Polymorphic light eruption (aka PMLE) is a bit of a mysterious condition, in that there’s no conclusive explanation for why some people are more susceptible than others, and even why it happens at all. It manifests differently in different people, and can come on very suddenly and unexpectedly for the first time later in life, so making any definite statements about the condition isn’t easy!
And that applies to how long it lasts as well. In some ways, the easiest answer is ‘how long is a piece of string?’ but of course the long answer is a bit more complicated. There are things you can do to limit the risk of flare-up, and strategies you can implement to manage the condition.
Let’s look first at what PMLE actually is!
Who gets polymorphic light eruption?
PMLE mainly (but not exclusively) occurs in people, often women, of Caucasian heritage who live in regions where they don’t get much sun during the winter, and whose exposed skin reacts dramatically to bright sunlight. But it can also affect people of colour, and those who live in warmer climates all year round.
What does polymorphic light eruption look like?
It’s characterised by rashes: bumps, hives, spots and plaques, and sometimes even blisters on inflamed skin. PMLE can feel intensely itchy, sore or burning, but the way it looks and feels can be very different in different people.
Usually triggered by getting sunlight on newly exposed skin of the arms, legs or upper chest, a first incidence of PMLE can come on suddenly, with a rash appearing within an hour of exposure.
Usually, the rash will resolve itself, though how long this takes depends on various things.
Different experiences of PMLE:
Some people are affected by as little of 30 minutes of sun exposure, while others only react after several hours of sunshine on their skin.
Most PMLE rashes calm down within two weeks of an initial flare, though some recur, and the rash can persist for much longer if the skin is exposed to sunlight again.
Some sufferers only experience a few flares at the beginning of summer and then find that their skin becomes resistant to the effects of the UV light, and are hardened to it within a few weeks.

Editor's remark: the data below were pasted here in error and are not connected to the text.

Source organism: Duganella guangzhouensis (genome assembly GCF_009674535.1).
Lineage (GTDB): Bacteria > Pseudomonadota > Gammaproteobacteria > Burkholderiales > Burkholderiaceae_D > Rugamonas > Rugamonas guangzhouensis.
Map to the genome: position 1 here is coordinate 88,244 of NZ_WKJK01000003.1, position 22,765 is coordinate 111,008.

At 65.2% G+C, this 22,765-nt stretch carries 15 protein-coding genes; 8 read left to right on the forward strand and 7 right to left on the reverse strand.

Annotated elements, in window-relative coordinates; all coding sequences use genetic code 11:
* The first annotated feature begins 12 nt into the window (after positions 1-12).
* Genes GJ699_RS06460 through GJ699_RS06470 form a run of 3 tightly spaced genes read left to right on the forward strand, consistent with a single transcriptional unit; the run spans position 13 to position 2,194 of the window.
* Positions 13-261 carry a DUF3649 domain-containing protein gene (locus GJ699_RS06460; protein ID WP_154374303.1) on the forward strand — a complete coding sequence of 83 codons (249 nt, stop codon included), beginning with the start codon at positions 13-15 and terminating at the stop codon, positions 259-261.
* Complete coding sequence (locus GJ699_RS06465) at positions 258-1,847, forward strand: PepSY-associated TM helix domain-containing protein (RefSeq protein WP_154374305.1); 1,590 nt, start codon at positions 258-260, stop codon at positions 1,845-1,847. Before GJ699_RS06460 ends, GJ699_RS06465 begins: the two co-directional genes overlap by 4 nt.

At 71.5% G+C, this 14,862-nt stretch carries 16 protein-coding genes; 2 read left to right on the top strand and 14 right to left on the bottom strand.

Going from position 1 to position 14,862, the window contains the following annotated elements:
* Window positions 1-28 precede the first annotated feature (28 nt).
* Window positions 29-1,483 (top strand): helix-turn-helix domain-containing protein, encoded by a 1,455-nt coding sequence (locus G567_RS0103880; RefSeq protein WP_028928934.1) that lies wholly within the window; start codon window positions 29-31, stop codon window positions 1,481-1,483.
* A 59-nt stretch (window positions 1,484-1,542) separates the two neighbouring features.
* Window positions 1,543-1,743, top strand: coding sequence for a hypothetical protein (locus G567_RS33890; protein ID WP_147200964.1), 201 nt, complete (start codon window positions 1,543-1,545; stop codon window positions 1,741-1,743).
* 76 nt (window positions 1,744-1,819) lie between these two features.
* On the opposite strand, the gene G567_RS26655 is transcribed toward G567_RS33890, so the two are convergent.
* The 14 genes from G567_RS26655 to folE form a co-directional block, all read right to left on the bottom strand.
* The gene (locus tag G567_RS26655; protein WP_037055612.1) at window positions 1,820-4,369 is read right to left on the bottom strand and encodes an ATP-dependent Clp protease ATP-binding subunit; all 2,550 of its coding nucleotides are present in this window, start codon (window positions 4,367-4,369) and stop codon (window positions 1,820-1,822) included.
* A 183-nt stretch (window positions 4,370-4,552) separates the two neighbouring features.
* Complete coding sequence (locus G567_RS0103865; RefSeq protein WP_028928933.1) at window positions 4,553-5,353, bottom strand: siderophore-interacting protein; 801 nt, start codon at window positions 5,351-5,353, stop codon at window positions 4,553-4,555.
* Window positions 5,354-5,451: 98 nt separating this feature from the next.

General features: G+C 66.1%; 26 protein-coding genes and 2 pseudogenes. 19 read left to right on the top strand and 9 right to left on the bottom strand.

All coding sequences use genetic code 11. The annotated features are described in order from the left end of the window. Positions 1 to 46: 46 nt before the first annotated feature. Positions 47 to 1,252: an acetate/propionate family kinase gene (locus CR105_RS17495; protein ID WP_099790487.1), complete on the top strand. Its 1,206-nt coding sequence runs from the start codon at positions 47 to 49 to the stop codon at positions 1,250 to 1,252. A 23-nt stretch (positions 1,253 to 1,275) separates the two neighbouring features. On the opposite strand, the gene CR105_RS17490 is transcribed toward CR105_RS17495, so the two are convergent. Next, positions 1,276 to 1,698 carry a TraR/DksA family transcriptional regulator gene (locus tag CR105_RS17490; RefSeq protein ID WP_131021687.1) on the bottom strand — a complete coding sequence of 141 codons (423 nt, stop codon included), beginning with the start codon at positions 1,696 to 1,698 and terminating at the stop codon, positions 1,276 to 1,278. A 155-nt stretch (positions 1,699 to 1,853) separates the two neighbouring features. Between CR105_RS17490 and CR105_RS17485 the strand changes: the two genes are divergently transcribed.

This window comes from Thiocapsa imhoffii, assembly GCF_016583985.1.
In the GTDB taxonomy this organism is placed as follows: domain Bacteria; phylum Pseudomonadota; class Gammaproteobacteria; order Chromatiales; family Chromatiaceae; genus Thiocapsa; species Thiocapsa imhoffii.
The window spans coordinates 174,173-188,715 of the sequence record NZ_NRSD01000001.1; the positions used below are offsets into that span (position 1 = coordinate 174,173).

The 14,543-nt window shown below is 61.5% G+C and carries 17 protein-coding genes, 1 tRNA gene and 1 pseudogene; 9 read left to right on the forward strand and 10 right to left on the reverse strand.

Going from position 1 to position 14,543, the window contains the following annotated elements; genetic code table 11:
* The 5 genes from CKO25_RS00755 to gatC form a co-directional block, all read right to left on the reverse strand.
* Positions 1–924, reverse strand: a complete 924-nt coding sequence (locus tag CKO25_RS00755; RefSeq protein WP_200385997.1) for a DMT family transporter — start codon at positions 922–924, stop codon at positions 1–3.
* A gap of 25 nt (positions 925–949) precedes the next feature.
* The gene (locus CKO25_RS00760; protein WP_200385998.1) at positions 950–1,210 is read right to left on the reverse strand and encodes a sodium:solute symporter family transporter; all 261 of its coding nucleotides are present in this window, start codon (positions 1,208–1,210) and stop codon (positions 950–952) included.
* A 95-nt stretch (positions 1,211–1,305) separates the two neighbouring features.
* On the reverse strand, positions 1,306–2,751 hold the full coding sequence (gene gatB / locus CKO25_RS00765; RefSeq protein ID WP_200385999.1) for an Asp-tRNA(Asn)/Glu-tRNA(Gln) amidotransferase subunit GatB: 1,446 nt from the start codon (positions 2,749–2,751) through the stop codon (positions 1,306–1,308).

It often occurs for the first time in your twenties, thirties or forties, but once you've had a first flare of PMLE, it’s likely to recur in subsequent years.
Some people find they get rashes all through the summer, which calm down as autumn takes hold, while others are affected by any sunlight, at any time, even in the winter.
The sad fact is that some people are just more prone to PMLE, and will continue to suffer flares whenever they go out in the sunshine.
What can affect how long PMLE lasts?
- Avoiding the sun: further exposure can prolong the flare, making it last for days or even weeks
- Using sunscreen or protective clothing whenever the sun is out
- Using antihistamines or corticosteroids to reduce inflammation
- Building up resistance with deliberate, gradual, brief sun exposure from spring onwards
- Undergoing desensitisation phototherapy in spring can help severe cases
For more information about polymorphic light eruption, see our article How Is Polymorphic Light Eruption Treated?
Although creams and balms cannot ‘cure’ or treat the cause of PMLE, they can provide a bit of relief for affected skin, softening thickened areas and keeping skin in good healthy condition.
Our products do not contain sunscreens! Do not apply oils or oil-based balms like Skin Salvation to exposed areas of skin in bright sunlight, as the oils can make the skin more likely to burn.
Balmonds Skin Salvation
with hemp and beeswax
Balmonds Cooling Cream
with shea, menthol, aloe vera & lavender
Balmonds Daily Moisturising Cream
with shea butter and calendula
If you require medical advice we recommend you always contact your healthcare professional.
If you or someone you are caring for seems very unwell, is getting worse or you think there's something seriously wrong, call for emergency services straight away. For general medical advice, please contact your healthcare professional, this article does not contain or replace medical advice.
Do not delay getting help if you're worried. Trust your instincts.